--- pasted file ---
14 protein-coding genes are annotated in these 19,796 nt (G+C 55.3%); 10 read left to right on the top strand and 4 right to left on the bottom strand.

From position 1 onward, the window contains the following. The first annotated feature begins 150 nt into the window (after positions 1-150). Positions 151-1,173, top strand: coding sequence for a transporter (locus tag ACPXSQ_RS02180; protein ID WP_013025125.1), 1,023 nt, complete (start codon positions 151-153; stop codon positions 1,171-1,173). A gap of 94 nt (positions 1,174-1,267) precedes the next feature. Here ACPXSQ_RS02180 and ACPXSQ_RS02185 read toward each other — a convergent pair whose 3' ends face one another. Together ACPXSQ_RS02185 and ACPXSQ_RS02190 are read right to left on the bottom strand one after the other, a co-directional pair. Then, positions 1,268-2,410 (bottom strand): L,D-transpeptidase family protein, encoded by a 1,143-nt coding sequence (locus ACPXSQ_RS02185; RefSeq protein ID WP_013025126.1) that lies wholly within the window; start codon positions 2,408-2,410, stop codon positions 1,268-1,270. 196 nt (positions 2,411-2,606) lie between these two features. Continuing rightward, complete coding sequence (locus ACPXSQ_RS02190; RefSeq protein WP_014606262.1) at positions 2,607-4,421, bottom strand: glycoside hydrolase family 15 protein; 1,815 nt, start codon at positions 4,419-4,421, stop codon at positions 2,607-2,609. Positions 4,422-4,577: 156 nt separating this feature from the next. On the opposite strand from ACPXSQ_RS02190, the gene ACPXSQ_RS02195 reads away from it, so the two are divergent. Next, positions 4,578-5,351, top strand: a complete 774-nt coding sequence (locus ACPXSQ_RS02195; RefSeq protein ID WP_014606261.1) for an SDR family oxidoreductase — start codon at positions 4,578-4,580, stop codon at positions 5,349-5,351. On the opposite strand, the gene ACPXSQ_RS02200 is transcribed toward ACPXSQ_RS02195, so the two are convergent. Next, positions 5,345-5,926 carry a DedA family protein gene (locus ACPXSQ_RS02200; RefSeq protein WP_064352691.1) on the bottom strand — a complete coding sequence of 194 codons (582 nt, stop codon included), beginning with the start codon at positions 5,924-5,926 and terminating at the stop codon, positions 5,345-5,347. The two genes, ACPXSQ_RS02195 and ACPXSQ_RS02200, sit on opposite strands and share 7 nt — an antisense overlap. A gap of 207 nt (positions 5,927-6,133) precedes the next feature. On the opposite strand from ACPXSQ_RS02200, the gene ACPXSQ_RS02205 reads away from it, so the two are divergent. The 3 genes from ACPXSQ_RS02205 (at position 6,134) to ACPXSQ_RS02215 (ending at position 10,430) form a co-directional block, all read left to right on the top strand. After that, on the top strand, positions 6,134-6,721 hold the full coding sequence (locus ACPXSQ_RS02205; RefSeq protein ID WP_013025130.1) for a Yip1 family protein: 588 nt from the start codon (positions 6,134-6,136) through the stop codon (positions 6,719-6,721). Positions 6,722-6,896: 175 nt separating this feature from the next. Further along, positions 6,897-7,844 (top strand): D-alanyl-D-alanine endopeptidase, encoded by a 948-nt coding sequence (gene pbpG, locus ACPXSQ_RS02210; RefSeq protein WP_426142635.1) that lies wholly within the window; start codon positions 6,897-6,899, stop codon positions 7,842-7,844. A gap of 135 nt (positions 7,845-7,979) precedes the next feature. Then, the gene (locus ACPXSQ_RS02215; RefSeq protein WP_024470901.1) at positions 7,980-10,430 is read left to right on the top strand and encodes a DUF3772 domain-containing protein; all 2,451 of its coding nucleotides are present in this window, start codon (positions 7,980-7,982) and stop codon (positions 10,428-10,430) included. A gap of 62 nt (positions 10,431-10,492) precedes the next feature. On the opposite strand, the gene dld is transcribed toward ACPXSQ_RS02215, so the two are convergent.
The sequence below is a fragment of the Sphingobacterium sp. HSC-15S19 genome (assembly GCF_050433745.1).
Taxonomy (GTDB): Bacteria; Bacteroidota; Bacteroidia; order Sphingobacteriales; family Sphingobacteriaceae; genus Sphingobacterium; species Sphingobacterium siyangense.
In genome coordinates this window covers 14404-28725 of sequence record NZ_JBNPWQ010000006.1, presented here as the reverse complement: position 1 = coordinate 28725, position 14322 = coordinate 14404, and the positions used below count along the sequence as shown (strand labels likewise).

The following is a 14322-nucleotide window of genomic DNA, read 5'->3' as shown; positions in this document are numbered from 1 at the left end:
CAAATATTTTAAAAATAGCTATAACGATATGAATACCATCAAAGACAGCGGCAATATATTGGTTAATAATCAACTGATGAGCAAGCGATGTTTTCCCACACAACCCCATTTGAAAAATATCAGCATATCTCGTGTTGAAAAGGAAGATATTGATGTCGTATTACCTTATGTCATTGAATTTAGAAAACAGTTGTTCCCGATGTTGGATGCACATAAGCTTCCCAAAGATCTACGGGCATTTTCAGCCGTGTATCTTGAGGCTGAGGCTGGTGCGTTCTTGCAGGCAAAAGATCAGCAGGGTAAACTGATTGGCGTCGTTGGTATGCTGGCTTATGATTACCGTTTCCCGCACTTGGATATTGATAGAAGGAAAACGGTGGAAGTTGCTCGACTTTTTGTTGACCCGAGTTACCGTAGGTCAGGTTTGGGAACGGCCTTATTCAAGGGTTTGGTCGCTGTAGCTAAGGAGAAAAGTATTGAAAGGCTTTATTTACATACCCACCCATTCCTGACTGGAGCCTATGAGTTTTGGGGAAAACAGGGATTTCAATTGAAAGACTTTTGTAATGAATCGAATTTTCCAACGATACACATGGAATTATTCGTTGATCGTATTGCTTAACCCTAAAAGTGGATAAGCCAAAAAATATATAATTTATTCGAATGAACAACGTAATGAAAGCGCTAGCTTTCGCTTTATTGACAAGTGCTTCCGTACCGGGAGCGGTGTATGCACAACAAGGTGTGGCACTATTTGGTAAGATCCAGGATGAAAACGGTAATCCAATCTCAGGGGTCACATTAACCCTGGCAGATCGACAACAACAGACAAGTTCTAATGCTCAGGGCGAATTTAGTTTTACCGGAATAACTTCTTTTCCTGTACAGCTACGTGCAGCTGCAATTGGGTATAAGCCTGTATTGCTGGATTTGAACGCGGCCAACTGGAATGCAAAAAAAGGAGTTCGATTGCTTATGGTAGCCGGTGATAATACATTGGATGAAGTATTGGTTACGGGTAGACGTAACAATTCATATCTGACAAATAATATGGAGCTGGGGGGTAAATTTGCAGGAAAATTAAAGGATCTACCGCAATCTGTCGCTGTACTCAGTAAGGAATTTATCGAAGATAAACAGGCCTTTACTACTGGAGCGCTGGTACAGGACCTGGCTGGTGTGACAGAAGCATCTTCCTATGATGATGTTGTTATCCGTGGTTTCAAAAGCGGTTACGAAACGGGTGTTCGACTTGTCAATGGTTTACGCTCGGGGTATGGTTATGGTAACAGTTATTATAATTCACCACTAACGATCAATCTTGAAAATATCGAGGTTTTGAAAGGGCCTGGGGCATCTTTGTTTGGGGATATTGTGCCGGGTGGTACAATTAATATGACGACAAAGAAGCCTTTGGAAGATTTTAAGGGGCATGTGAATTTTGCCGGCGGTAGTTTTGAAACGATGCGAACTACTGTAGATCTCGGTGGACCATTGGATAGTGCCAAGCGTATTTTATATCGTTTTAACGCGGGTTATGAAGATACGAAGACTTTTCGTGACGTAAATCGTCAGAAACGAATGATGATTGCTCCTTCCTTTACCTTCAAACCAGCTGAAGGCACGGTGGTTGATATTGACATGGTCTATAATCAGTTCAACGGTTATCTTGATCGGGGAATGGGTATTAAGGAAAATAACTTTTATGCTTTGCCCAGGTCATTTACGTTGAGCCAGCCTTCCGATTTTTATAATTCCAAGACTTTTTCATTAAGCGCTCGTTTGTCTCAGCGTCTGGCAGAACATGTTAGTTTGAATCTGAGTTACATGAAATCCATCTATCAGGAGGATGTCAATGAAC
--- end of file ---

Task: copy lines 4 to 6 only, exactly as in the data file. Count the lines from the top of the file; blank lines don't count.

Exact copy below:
Taxonomy (GTDB): Bacteria; Bacteroidota; Bacteroidia; order Sphingobacteriales; family Sphingobacteriaceae; genus Sphingobacterium; species Sphingobacterium siyangense.
In genome coordinates this window covers 14404-28725 of sequence record NZ_JBNPWQ010000006.1, presented here as the reverse complement: position 1 = coordinate 28725, position 14322 = coordinate 14404, and the positions used below count along the sequence as shown (strand labels likewise).

The following is a 14322-nucleotide window of genomic DNA, read 5'->3' as shown; positions in this document are numbered from 1 at the left end: